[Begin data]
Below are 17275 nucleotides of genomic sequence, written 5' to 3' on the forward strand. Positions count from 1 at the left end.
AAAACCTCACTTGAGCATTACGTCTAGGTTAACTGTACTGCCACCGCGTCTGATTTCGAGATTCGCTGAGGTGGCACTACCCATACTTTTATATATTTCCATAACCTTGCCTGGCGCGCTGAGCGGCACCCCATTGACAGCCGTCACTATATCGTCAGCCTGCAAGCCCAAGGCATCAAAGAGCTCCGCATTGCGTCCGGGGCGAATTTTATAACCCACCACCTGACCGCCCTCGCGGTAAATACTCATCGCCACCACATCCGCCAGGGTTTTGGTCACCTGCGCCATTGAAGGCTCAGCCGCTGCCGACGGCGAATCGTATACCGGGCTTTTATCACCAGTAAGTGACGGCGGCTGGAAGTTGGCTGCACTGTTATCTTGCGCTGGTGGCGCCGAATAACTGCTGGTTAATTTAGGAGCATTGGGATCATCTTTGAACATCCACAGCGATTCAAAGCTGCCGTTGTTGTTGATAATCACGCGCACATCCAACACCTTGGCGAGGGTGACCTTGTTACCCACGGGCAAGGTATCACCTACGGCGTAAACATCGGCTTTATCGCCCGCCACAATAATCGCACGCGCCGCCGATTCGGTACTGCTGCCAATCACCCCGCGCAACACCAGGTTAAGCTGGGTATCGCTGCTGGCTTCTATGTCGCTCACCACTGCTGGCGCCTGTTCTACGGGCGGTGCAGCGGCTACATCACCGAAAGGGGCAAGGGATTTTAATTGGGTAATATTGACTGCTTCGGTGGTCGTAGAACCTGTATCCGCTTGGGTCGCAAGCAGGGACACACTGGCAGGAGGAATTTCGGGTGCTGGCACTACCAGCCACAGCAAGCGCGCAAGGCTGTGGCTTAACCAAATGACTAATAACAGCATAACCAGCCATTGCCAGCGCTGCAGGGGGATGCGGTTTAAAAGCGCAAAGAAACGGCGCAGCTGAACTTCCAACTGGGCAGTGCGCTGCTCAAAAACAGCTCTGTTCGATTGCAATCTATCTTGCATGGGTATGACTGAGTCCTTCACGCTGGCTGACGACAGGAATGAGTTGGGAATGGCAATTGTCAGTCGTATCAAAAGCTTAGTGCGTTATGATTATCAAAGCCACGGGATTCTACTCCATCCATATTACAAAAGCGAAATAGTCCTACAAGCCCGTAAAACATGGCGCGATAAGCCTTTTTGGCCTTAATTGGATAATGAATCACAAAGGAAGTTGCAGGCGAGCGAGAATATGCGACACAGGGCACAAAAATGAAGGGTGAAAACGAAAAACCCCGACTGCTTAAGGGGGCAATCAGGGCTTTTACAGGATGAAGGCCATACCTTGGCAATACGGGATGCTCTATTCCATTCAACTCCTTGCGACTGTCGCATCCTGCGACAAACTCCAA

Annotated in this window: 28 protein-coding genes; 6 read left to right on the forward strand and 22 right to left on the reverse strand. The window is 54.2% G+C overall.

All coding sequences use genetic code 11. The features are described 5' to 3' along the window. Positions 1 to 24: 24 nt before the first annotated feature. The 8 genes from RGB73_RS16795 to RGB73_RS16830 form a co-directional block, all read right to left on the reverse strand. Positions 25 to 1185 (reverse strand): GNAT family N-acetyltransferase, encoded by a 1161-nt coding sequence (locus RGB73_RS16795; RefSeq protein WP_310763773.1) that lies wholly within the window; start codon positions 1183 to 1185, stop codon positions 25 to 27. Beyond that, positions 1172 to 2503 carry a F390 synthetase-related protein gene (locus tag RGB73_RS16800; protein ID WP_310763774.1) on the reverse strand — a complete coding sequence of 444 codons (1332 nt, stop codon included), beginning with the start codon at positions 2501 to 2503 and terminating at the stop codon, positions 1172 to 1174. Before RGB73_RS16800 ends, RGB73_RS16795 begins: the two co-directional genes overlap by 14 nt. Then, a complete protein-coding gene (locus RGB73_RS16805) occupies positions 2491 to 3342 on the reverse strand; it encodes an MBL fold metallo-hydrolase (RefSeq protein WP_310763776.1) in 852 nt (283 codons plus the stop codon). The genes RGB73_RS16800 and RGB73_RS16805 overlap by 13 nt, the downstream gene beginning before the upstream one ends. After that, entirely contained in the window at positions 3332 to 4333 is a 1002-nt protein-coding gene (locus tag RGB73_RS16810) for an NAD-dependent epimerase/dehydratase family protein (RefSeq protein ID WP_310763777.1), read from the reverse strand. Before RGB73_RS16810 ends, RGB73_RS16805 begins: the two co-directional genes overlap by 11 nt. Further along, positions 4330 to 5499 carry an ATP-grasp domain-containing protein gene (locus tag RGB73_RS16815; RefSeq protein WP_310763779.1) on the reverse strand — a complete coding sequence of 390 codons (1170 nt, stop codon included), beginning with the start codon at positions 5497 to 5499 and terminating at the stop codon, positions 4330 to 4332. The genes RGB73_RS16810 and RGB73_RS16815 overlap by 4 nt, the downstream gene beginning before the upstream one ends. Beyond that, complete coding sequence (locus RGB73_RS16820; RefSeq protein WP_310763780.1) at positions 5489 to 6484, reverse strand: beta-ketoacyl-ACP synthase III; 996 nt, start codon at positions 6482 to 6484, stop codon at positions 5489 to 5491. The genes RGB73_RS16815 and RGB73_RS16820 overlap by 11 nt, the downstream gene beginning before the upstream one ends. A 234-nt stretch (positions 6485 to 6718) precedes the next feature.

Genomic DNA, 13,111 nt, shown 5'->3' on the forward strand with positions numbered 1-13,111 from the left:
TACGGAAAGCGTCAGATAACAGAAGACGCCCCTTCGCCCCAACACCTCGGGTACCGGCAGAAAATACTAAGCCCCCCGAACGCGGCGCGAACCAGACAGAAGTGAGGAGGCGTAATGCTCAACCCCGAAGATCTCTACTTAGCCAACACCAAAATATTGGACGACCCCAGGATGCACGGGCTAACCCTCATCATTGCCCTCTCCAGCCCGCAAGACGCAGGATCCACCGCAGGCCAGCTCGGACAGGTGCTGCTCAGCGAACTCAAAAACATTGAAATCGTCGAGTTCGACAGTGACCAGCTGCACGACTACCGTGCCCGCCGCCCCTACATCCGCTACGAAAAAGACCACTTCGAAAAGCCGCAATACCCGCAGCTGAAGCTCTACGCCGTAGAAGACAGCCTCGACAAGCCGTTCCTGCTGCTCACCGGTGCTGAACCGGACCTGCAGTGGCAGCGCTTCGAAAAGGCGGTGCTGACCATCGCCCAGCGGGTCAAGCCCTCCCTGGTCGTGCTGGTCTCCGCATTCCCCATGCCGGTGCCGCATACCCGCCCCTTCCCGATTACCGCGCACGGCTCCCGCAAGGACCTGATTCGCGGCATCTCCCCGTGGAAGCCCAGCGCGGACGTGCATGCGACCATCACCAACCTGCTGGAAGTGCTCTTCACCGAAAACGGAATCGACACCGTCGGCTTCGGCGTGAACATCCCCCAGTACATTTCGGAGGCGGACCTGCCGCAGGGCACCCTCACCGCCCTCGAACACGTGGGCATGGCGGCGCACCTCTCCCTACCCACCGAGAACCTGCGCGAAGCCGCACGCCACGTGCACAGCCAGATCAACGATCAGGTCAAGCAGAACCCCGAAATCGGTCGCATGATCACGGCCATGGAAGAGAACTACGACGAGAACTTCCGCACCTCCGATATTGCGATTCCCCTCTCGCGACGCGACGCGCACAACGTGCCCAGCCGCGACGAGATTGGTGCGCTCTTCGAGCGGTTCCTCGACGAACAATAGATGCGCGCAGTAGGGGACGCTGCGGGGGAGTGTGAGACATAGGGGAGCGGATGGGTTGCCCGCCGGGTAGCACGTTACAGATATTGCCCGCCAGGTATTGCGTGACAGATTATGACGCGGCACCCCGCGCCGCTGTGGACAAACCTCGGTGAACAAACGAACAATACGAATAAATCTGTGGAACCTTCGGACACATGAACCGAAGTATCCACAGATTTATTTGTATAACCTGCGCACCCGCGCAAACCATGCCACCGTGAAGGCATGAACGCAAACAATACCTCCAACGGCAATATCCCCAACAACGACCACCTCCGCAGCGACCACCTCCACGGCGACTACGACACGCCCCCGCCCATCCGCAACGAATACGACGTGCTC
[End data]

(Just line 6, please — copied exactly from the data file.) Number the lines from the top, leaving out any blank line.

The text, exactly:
TACGGAAAGCGTCAGATAACAGAAGACGCCCCTTCGCCCCAACACCTCGGGTACCGGCAGAAAATACTAAGCCCCCCGAACGCGGCGCGAACCAGACAGAAGTGAGGAGGCGTAATGCTCAACCCCGAAGATCTCTACTTAGCCAACACCAAAATATTGGACGACCCCAGGATGCACGGGCTAACCCTCATCATTGCCCTCTCCAGCCCGCAAGACGCAGGATCCACCGCAGGCCAGCTCGGACAGGTGCTGCTCAGCGAACTCAAAAACATTGAAATCGTCGAGTTCGACAGTGACCAGCTGCACGACTACCGTGCCCGCCGCCCCTACATCCGCTACGAAAAAGACCACTTCGAAAAGCCGCAATACCCGCAGCTGAAGCTCTACGCCGTAGAAGACAGCCTCGACAAGCCGTTCCTGCTGCTCACCGGTGCTGAACCGGACCTGCAGTGGCAGCGCTTCGAAAAGGCGGTGCTGACCATCGCCCAGCGGGTCAAGCCCTCCCTGGTCGTGCTGGTCTCCGCATTCCCCATGCCGGTGCCGCATACCCGCCCCTTCCCGATTACCGCGCACGGCTCCCGCAAGGACCTGATTCGCGGCATCTCCCCGTGGAAGCCCAGCGCGGACGTGCATGCGACCATCACCAACCTGCTGGAAGTGCTCTTCACCGAAAACGGAATCGACACCGTCGGCTTCGGCGTGAACATCCCCCAGTACATTTCGGAGGCGGACCTGCCGCAGGGCACCCTCACCGCCCTCGAACACGTGGGCATGGCGGCGCACCTCTCCCTACCCACCGAGAACCTGCGCGAAGCCGCACGCCACGTGCACAGCCAGATCAACGATCAGGTCAAGCAGAACCCCGAAATCGGTCGCATGATCACGGCCATGGAAGAGAACTACGACGAGAACTTCCGCACCTCCGATATTGCGATTCCCCTCTCGCGACGCGACGCGCACAACGTGCCCAGCCGCGACGAGATTGGTGCGCTCTTCGAGCGGTTCCTCGACGAACAATAGATGCGCGCAGTAGGGGACGCTGCGGGGGAGTGTGAGACATAGGGGAGCGGATGGGTTGCCCGCCGGGTAGCACGTTACAGATATTGCCCGCCAGGTATTGCGTGACAGATTATGACGCGGCACCCCGCGCCGCTGTGGACAAACCTCGGTGAACAAACGAACAATACGAATAAATCTGTGGAACCTTCGGACACATGAACCGAAGTATCCACAGATTTATTTGTATAACCTGCGCACCCGCGCAAACCATGCCACCGTGAAGGCATGAACGCAAACAATACCTCCAACGGCAATATCCCCAACAACGACCACCTCCGCAGCGACCACCTCCACGGCGACTACGACACGCCCCCGCCCATCCGCAACGAATACGACGTGCTC